The Delaware House of Representatives voted 24 to 17 to pass legislation protecting against discrimination on the basis of gender identity on Tuesday. The bill is an amended version of one that was passed by the Senate two weeks ago, meaning the bill now has to be approved by the Senate before heading to Gov. Jack Markell’s (D) desk. If the bill is signed into law, Delaware will become the seventeenth state to legally protect transgender people from discrimination.
The Gender Identity Nondiscrimination Act would make discrimination on the basis of gender identity illegal in employment, housing, public accommodations, public works, contracting, and insurance. It would also make any violence or harassment motivated by gender identity discrimination into a hate crime.
Opponents of the law have attacked the law by calling it the “bathroom bill,” insinuating that transgender people are somehow dangerous, and that this law would allow or encourage anyone to enter any bathroom of their choice for any reason in a predatory manner. The House Amendment to the bill, introduced on Tuesday by Rep. Bryon Short (D), seeks to clarify the definition of gender identity to address such concerns. Whereas the original Senate bill defined gender identity as “gender-related identity, appearance, expression or behavior of a person, regardless of the person’s assigned sex at birth,” the amendment would add a clause stating that “Gender identity may be demonstrated by consistent and uniform assertion of the gender identity or any other evidence that the gender identity is sincerely held as part of a person’s core identity; provided, however, that gender identity shall not be asserted for any improper purpose.”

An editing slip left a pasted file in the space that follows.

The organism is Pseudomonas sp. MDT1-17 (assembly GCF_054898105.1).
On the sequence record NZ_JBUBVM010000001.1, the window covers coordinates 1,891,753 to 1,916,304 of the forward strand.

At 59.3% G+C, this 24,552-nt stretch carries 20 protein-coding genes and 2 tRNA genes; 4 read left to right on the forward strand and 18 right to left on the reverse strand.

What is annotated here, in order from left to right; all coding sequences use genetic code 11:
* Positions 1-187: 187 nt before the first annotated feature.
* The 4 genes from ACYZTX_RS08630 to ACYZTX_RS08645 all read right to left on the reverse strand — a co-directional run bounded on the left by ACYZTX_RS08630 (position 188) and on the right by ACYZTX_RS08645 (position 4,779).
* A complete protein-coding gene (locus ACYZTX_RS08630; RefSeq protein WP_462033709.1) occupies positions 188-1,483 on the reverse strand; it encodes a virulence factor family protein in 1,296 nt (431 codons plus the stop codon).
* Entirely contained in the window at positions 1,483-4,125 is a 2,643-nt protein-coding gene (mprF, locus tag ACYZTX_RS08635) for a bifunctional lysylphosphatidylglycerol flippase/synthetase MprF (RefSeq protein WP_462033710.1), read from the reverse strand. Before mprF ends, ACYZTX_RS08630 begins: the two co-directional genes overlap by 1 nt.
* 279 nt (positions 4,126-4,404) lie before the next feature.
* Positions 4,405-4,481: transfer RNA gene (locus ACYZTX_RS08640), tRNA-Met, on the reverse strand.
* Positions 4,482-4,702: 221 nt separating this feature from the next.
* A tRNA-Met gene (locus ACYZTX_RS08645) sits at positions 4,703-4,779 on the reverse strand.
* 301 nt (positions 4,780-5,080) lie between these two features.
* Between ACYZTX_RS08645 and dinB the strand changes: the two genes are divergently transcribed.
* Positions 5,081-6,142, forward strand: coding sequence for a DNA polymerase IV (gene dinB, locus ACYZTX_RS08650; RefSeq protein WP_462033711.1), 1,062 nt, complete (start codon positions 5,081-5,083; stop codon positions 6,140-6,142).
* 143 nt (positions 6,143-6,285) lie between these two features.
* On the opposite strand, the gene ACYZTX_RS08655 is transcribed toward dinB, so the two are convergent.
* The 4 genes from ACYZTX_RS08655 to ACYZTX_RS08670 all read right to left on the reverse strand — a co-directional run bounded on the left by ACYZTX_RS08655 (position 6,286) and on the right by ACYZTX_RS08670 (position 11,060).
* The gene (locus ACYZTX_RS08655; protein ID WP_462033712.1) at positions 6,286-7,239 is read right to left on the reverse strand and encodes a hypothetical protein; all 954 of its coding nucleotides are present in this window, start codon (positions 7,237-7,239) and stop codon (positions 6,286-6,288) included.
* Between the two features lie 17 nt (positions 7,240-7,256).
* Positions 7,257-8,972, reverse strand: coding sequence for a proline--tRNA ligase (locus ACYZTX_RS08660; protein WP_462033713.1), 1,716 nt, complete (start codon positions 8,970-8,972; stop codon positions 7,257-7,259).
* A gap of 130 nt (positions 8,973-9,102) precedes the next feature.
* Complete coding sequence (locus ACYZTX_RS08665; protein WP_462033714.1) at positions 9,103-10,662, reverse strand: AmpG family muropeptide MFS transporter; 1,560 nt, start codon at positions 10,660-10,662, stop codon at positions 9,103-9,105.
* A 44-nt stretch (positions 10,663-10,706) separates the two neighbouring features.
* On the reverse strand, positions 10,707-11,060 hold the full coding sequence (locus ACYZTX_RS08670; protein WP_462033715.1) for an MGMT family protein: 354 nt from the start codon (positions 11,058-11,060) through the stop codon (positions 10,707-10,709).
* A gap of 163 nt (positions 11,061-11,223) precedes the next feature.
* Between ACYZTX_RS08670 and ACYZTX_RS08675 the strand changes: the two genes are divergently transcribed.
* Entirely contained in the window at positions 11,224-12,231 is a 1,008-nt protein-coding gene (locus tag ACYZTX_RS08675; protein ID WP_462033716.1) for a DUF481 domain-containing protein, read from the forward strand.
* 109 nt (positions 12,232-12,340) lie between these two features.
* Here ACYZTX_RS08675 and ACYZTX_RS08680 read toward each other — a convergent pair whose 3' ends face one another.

The amendment also includes a clause that would allow sex-segregated public venues like locker rooms to “provide reasonable accommodations” including “a separate or private place” for transgender people. Rep. Short and Equality Delaware President Mark Purpura clarified that no organizations would be required to provide such accommodations, but merely that they may do so if they wish. None of the provisions in the amendment are binding, or change the main purpose of the Senate bill in a significant way.
Currently, sixteen states and the District of Columbia have nondiscrimination laws in the books that include sexual orientation and gender identity amongst protections for ubiquitous categories such as race and religion. Four other states ban discrimination on the basis of sexual orientation, but do not include gender identity. At least 143 cities and counties also have nondiscrimination laws or ordinances protecting transgender individuals. Unlike the federal Employment Non-Discrimination Act proposed in the US Congress, Delaware’s law introduces protections broadly to areas beyond employment.
The Delaware Senate passed the original version of the law by an 11-7 vote two weeks ago. If the House’s amended version is also approved by the Senate, the bill will head to Gov. Jack Markell, who has said that he will sign the protections into law.
Kumar Ramanathan is an intern at ThinkProgress.